Long-Term Corticosteroid Use Tied to Mood
Depression and other mood disorders are common among people
taking corticosteroids long term, a new study shows.
One- to two-week “bursts” of high-dose corticosteroid
therapy are well known to cause mood problems, with mania being
much more common than depression. But no previous research had
been done on the mood effects of taking lower doses of the drugs
over a longer period of time, as many people with asthma must.
The researchers looked at 34 people with asthma or rheumatoid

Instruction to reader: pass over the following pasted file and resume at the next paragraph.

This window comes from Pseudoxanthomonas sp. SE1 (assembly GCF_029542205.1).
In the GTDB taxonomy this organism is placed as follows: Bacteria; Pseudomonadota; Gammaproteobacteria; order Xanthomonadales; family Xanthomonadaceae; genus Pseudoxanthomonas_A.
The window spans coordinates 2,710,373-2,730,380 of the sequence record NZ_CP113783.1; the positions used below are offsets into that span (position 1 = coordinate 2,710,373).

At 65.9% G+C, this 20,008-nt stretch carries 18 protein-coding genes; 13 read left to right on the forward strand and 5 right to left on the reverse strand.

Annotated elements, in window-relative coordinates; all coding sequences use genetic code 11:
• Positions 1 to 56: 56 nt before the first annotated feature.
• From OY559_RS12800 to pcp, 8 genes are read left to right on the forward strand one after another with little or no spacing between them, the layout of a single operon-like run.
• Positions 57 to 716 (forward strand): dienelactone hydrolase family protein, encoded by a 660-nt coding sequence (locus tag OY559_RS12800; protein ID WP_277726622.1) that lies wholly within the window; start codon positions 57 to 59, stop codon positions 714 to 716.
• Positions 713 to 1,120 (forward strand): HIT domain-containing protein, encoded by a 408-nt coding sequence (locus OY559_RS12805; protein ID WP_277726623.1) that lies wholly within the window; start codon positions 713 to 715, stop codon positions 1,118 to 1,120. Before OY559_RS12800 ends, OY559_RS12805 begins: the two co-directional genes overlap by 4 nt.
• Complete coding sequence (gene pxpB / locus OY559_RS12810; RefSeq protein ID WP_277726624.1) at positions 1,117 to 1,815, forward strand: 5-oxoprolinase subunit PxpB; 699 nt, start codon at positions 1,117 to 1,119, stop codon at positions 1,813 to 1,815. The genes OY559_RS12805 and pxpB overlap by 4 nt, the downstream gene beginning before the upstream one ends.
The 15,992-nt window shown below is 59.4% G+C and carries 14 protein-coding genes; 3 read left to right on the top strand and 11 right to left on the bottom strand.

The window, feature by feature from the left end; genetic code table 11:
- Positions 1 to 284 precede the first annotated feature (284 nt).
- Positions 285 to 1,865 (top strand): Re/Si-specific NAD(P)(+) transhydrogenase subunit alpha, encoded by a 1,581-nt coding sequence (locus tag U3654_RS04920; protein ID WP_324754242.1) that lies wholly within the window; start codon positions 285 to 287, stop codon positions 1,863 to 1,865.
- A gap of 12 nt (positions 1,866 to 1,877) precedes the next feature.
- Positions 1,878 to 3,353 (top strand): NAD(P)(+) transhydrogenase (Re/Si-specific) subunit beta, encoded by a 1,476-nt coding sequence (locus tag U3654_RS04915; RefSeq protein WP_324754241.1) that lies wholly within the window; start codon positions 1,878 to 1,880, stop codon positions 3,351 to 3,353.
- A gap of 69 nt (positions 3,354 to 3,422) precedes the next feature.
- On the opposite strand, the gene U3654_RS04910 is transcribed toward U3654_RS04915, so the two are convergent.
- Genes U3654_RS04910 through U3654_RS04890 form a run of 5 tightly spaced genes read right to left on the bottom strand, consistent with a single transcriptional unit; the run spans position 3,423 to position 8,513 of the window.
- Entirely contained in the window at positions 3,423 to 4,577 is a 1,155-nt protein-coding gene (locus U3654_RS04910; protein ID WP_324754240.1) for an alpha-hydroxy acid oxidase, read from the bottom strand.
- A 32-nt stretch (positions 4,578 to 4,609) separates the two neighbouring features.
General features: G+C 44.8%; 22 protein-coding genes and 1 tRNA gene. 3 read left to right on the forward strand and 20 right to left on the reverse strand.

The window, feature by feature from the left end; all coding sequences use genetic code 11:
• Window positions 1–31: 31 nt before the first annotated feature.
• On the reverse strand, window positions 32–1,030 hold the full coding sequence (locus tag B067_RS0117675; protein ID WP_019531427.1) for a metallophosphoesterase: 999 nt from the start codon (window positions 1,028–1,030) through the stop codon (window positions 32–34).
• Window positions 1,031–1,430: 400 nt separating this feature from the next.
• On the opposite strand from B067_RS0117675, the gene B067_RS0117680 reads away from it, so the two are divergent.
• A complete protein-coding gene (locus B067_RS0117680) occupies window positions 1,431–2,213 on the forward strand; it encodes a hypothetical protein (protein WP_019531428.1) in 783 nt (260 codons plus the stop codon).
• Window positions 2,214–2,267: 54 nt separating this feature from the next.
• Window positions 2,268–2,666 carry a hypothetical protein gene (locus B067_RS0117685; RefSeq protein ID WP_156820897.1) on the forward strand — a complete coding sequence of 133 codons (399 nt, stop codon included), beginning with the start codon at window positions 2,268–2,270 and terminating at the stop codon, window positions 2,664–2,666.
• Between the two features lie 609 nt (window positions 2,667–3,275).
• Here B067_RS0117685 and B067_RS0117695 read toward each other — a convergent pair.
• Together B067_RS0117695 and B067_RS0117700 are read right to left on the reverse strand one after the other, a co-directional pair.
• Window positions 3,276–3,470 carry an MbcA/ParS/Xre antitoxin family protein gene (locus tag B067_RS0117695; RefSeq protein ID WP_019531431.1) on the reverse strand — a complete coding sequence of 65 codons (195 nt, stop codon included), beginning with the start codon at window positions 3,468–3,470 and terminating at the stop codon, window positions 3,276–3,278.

arthritis (RA); 20 had taken 7.5 mg or more of prednisone daily
for at least six months and 14 had not taken the drug (the control
group). More people in the prednisone group than in the control
group were found to have existing mania (60% vs. 7%) or depression
(15% vs. none). Overall, 60% of patients on prednisone met criteria
for a past or present mood disorder related to corticosteroids,
with depression being the most common problem. Because of study-design
limitations, these observations will need to be confirmed by
If you’re taking long-term corticosteroid therapy and
also suffer from depression, speak to your doctor about a possible
link. Although you may need to remain on corticosteroids, your
doctor may consider decreasing the corticosteroid dose.
Annals of Allergy, Asthma & Immunology
Volume 92, page 500